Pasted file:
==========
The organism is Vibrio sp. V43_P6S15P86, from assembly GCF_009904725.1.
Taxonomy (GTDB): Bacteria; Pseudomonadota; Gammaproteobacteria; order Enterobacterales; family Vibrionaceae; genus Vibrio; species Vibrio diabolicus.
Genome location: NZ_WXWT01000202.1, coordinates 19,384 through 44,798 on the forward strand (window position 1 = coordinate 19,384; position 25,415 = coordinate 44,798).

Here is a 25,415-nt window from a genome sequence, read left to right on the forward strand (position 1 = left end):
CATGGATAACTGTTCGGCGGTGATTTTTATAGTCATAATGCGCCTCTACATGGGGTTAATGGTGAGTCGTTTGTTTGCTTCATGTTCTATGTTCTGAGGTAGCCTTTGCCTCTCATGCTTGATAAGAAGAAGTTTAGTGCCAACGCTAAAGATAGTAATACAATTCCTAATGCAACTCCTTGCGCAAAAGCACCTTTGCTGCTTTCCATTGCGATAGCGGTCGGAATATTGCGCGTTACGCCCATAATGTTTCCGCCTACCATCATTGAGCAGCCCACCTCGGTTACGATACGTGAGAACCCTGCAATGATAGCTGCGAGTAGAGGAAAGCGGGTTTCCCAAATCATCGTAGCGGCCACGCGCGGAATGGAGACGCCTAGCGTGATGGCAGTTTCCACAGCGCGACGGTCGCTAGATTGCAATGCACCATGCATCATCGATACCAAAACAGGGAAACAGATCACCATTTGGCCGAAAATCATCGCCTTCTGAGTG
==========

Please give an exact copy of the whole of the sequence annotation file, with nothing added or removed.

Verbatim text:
The organism is Vibrio sp. V43_P6S15P86, from assembly GCF_009904725.1.
Taxonomy (GTDB): Bacteria; Pseudomonadota; Gammaproteobacteria; order Enterobacterales; family Vibrionaceae; genus Vibrio; species Vibrio diabolicus.
Genome location: NZ_WXWT01000202.1, coordinates 19,384 through 44,798 on the forward strand (window position 1 = coordinate 19,384; position 25,415 = coordinate 44,798).

Here is a 25,415-nt window from a genome sequence, read left to right on the forward strand (position 1 = left end):
CATGGATAACTGTTCGGCGGTGATTTTTATAGTCATAATGCGCCTCTACATGGGGTTAATGGTGAGTCGTTTGTTTGCTTCATGTTCTATGTTCTGAGGTAGCCTTTGCCTCTCATGCTTGATAAGAAGAAGTTTAGTGCCAACGCTAAAGATAGTAATACAATTCCTAATGCAACTCCTTGCGCAAAAGCACCTTTGCTGCTTTCCATTGCGATAGCGGTCGGAATATTGCGCGTTACGCCCATAATGTTTCCGCCTACCATCATTGAGCAGCCCACCTCGGTTACGATACGTGAGAACCCTGCAATGATAGCTGCGAGTAGAGGAAAGCGGGTTTCCCAAATCATCGTAGCGGCCACGCGCGGAATGGAGACGCCTAGCGTGATGGCAGTTTCCACAGCGCGACGGTCGCTAGATTGCAATGCACCATGCATCATCGATACCAAAACAGGGAAACAGATCACCATTTGGCCGAAAATCATCGCCTTCTGAGTG